AJ Allmendinger scored his second-career NASCAR Cup Series win and the first NCS win for Kaulig Racing in Sunday’s Verizon 200 at the Indianapolis Motor Speedway Road Course in dramatic fashion, as he avoided all of the chaos that plagued the finish of the race.
“It was just survival of the fittest,” Allmendinger explained. “We had probably an eighth to 10th-place car. I sped on pit road, and thought we were going to finish 12th to 15th. Then those restarts were just insane. It’s great when you have a car owner, who says just go and get me trophies. He doesn’t care if that car is torn up.”
It looked like it would be Denny Hamlin or Chase Briscoe, who would go to victory lane on an overtime finish, but when Briscoe went off track after being run wide by Hamlin, and then Briscoe spun out Hamlin after returning to the track and then Briscoe was forced to serve a penalty, Allmendinger inherited the lead and he never looked back.
“Oh my god. I was so mad yesterday, I wanted to win so bad,” Allmendinger said. “I mean, this is unbelievable. I couldn’t in my wildest dreams imagine how this just played out.”
At the end of his post-race interview, Allmendinger erupted.
“We just won at Indy! What’s up? Let’s go!”
Ryan Blaney came home runner-up to Allmendinger, while Kyle Larson came home in third.
Chase Elliott finished a solid fourth, despite having the car fall on the jack on the final pit stop of the day. Matt DiBenedetto ended up fifth.
Kurt Busch, Erik Jones, Justin Haley, Austin Cindric and Ryan Newman rounded out the top-10 finishers on Sunday.
The race started off looking like an incredible showcase of road racing skill, but in the final Stage of the race, things spiraled out of control.
When a section of curbing broke in turn 6 with five laps left, it sent William Byron and a slew of other drivers, including Joey Logano and Daniel Suarez, skidding into the tire barriers.
After the track was repaired and the curbing was removed, another big pileup ensued in overtime when Michael McDowell hit the remaining sausage curbing in turn 6.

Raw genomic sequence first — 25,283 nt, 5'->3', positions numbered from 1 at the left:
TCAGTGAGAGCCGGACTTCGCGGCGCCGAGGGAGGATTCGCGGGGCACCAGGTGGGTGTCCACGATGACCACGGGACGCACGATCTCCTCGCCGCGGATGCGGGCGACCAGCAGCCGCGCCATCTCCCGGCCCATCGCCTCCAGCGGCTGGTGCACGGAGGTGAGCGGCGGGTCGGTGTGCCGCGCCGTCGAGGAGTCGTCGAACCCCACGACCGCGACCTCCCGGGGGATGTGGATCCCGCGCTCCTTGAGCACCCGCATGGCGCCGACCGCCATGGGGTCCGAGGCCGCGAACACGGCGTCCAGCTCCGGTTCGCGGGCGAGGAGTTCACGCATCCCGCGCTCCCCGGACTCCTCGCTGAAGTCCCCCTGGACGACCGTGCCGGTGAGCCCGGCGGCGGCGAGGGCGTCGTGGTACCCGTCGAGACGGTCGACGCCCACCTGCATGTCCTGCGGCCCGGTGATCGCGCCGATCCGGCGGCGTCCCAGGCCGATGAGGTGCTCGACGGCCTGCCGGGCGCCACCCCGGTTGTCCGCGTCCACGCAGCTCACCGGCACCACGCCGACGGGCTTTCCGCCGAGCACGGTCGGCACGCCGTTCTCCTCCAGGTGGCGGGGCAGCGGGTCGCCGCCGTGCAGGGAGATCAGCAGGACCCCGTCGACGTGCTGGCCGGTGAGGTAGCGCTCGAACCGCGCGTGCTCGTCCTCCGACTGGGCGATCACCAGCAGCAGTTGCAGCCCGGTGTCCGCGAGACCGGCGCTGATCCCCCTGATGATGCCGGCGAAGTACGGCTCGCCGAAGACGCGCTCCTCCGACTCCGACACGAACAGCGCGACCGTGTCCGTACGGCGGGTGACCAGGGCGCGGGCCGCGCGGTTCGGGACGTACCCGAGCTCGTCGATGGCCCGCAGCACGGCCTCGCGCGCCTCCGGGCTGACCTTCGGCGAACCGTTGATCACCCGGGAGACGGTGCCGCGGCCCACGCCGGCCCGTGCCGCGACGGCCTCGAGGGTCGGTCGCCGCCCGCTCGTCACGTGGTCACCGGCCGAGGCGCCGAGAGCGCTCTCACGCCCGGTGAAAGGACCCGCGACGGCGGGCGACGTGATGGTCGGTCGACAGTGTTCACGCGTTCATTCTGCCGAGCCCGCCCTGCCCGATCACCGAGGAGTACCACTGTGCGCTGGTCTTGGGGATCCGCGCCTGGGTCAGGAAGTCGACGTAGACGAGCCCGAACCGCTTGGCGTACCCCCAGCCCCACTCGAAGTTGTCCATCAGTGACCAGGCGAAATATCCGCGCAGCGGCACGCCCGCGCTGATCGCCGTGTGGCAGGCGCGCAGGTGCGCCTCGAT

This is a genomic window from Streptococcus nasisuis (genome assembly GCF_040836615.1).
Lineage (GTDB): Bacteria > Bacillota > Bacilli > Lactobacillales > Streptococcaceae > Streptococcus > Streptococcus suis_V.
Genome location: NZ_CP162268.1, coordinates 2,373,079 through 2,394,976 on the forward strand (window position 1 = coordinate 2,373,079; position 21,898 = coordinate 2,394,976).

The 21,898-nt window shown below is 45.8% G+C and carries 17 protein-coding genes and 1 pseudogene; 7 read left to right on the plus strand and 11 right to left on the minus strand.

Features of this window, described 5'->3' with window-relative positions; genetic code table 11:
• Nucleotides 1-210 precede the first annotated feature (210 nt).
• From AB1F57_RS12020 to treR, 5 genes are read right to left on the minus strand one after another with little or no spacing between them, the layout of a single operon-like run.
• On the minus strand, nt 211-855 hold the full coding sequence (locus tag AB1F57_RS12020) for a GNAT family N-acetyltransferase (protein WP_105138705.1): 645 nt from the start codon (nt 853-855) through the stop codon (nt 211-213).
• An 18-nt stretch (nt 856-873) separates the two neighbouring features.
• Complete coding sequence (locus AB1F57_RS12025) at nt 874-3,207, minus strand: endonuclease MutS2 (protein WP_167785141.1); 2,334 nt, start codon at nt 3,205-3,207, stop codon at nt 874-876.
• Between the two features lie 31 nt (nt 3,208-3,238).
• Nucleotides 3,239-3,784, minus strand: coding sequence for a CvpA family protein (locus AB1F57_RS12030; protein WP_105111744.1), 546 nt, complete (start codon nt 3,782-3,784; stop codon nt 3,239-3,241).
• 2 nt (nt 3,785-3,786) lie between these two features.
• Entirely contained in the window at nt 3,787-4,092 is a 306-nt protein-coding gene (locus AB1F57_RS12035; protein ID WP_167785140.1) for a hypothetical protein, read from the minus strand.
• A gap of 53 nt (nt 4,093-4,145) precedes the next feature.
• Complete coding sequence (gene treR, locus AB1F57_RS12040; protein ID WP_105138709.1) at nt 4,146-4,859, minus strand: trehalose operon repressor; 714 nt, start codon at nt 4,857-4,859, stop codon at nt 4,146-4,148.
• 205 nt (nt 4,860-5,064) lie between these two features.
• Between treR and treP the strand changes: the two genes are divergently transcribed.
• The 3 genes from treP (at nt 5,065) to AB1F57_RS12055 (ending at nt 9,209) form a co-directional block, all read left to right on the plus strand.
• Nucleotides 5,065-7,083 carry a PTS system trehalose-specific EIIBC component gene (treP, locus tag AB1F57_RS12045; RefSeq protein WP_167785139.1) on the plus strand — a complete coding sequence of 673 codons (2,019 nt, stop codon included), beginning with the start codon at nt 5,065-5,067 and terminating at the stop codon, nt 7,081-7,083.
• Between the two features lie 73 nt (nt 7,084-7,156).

In the second over-time finish, Allmendinger persevered through the craziness.
For Hamlin, who finished a disappointing 23rd, and lost precious ground to Kyle Larson in the regular season championship battle, it was frustrating, but he understands mistakes happen.
“I mean, I can accept it,” Hamlin stated. “The roles have been reversed other times. I’ve been doing this a long time. I’ve been on the giving end of mistakes, I get it. To me, it’s just lack of situational awareness. Obviously, you’re going to get a penalty when you cut the racetrack like he did. I’m not like furious over him. You know, it sucks. It turned our day upside down.”
Briscoe explains of his situational awareness that was brought into question, that he was not relayed that he had a penalty before the contact with Hamlin.
“Obviously, he’s upset. I would have been too. He came down here and asked what I was doing. I don’t think he realized that I didn’t know I had a penalty until we got to turn 10,” Briscoe said. “I asked my spotter after the race. Didn’t ever hear.”
Despite the disappointing finish, Hamlin did lock his place into the 2021 NASCAR Cup Series Playoffs by virtue of points on Sunday.
With two races left until the Playoffs, Kevin Harvick and Tyler Reddick are the final two drivers in Playoff berth positions, who are looking to lock their spot. Harvick is 95 points above the cutline, while Reddick is 28 points above the cutline.
Austin Dillon (-28 points), Matt DiBenedetto (-145), Chris Buescher (-146) and Ross Chastain (-176) are 17th through 20th in the championship standings heading into Michigan International Speedway.